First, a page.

Road Trip – Day 1

Since last year I had decided that I would take a real vacation with my husband and, being jealous after seeing photos on a friend’s blog (Claire, that’s you!), I made Yellowstone the destination. I kept two weeks open in my schedule. I did everything I could to make it easier to take care of animals and I got my kids to farm-sit. I had events or people here up to the time we were to leave. We didn’t make a plan other than to visit Yellowstone, Grand Tetons, and the Pendleton Woolen Mill. (I had lots of other destinations marked on the map, but when you’re in the West an inch on the map is many hours of driving so there will have to be another trip.)

We left about 4:30 on Monday afternoon. That was only 2 1/2 hours behind my announced time of departure, although 4 1/2 hours behind the time I’d thought about trying to leave. We drove west on I-80 over the Sierras and into Nevada. I didn’t take many photos the first day driving although now I wish I had. By the time we were finished with this trip I knew that the theme was the grandeur and beauty of this country, and even though NV gets a lot of flack (especially from my fire-fighter sons who spend a lot of time there), it can’t be beat for it’s share of wide-open spaces. DSC_0415 Making trail mix before leaving.IMG_9913Packing books and projects for traveling and sitting around camp.NVThe Nevada desert from the truck window.Valmy Rest Stop, NVWe drove until after dark and spent the first night at a rest stop in Valmy, NV. Dan had made a plywood platform in the truck so that we could stash our stuff beneath and sleep on top. He has an old foam mattress and I slept on a couple of yoga mats topped with one of the new large sheepskins I just got back. Not to make this a sales pitch, but you can’t beat a nice thick sheepskin for making a soft, warm, cozy bed for camping. We will remember this night as the MOTH STOP. I don’t have any photos but the bathrooms and eventually the truck were filled with big moths. In fact the next night we had to take everything out of the back to rid ourselves of the moths. We talked to someone at a coffee shop the next morning and she said that there were enough moths in the area for it to be newsworthy so I looked it up. These are miller moths, the adults of the army cutworm and are thought to be more abundant this year due to the mild winter.DSC_4194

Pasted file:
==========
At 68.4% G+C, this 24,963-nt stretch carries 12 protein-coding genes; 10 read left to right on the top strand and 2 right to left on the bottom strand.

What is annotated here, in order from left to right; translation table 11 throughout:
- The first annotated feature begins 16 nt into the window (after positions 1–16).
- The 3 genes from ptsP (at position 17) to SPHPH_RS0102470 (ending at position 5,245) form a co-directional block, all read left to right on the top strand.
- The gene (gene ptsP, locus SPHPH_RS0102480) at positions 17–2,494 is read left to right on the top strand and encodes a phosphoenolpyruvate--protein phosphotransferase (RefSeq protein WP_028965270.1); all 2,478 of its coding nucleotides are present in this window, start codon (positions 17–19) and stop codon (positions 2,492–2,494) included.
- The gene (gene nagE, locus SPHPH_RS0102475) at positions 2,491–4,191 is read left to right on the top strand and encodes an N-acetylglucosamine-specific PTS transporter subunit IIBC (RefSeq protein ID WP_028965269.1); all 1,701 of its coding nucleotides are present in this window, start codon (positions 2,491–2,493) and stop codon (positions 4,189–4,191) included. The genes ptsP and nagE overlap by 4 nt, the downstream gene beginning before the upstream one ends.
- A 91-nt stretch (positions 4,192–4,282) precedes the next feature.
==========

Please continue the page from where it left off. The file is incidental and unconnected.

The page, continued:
Since we had no time-line we could stop at all the roadside markers that we wanted to. We discovered that we were following the California Trail on our outward bound journey (although in reverse direction of the pioneers) and the Oregon Trail on the way back. My kids have always teased me for pointing out “what it would be like if you were a pioneer” when we have traveled through the deserts and mountains, but Dan and I continue to be in awe of these stories. It made the trip interesting to follow along with some of the history using pamphlets we picked up on the way and what I found on my iPhone. DSC_0416  Lunch break near the Nevada/Idaho border.IMG_9920My friends who just came back from France posted photos of their meals along the way so I guess that’s what you do when you’re on a trip. What do you think?DSC_4197DSC_4198 Horse mural in Shoshone, ID, taken quickly from the truck window. DSC_4205Near the entrance to Craters of the Moon National Monument. Stay tuned….


5 thoughts on “Road Trip – Day 1

  1. Thanks for taking us along. I especially liked the lunch picture–quintessential American cuisine on a trip in the States!

  2. I see you packed a Sibley’s bird guide for your journey, Lady Robin. At last you have come to the dark side! You shall be rewarded. We not only have birds, but we have cookies… loads of delicious cookies.

    • Claire, I may have packed it but do I know how to use it? Those birds have to have some pretty outstanding characteristics for me to ID them. Like being bright blue or bright yellow or be a pelican. I’m not good with those little subtle gray/brown ones.

  3. I also thnk about those people who came across in wagons. I have a couple of sets of ancestors that travelled to Calif. around 1850. I’m still trying to figure out how they got here from Illinois. I’m not sure I can find the beauty in Nevada but I’m glad you did.

    • Chris, Dear, that beauty sneaks up on you, and is the subtle kind, like the rhythm of a quiet weave, or texture of handspun. Sometimes you need to just sit still for a bit before you can appreciate it. And, I know, you might not want to live there : ->

Leave a Reply

Fill in your details below or click an icon to log in: Logo

You are commenting using your account. Log Out /  Change )

Google+ photo

You are commenting using your Google+ account. Log Out /  Change )

Twitter picture

You are commenting using your Twitter account. Log Out /  Change )

Facebook photo

You are commenting using your Facebook account. Log Out /  Change )


Connecting to %s